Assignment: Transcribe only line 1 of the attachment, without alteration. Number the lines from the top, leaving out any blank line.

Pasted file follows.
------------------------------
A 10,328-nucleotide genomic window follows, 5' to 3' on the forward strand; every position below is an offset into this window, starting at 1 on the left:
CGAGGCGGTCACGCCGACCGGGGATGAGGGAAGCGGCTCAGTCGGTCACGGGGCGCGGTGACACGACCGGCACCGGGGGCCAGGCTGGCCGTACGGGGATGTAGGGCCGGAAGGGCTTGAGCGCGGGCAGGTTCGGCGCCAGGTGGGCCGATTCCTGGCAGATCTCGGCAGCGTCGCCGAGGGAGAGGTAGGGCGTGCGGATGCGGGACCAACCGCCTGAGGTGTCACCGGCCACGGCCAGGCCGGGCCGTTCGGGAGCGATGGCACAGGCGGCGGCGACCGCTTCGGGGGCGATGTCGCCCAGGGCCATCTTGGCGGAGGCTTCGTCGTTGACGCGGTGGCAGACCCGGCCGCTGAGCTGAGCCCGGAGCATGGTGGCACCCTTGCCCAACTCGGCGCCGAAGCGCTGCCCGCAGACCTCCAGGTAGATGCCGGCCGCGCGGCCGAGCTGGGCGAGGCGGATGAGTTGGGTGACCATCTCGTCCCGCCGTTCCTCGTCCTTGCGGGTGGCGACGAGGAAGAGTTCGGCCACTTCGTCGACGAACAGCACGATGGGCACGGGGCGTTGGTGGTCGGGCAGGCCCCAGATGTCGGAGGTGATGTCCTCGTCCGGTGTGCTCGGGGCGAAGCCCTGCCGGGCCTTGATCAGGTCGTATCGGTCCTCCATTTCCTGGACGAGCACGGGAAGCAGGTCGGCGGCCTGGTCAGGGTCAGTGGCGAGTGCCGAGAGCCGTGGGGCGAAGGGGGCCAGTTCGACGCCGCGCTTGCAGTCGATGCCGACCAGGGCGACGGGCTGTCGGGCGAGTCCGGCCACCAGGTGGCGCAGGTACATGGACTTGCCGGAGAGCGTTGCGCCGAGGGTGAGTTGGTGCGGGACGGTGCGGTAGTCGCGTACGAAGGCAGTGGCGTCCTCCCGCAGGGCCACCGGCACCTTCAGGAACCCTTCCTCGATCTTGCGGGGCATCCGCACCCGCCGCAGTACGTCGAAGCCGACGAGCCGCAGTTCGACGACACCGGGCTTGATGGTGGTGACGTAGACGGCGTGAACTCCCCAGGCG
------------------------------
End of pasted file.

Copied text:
A 10,328-nucleotide genomic window follows, 5' to 3' on the forward strand; every position below is an offset into this window, starting at 1 on the left: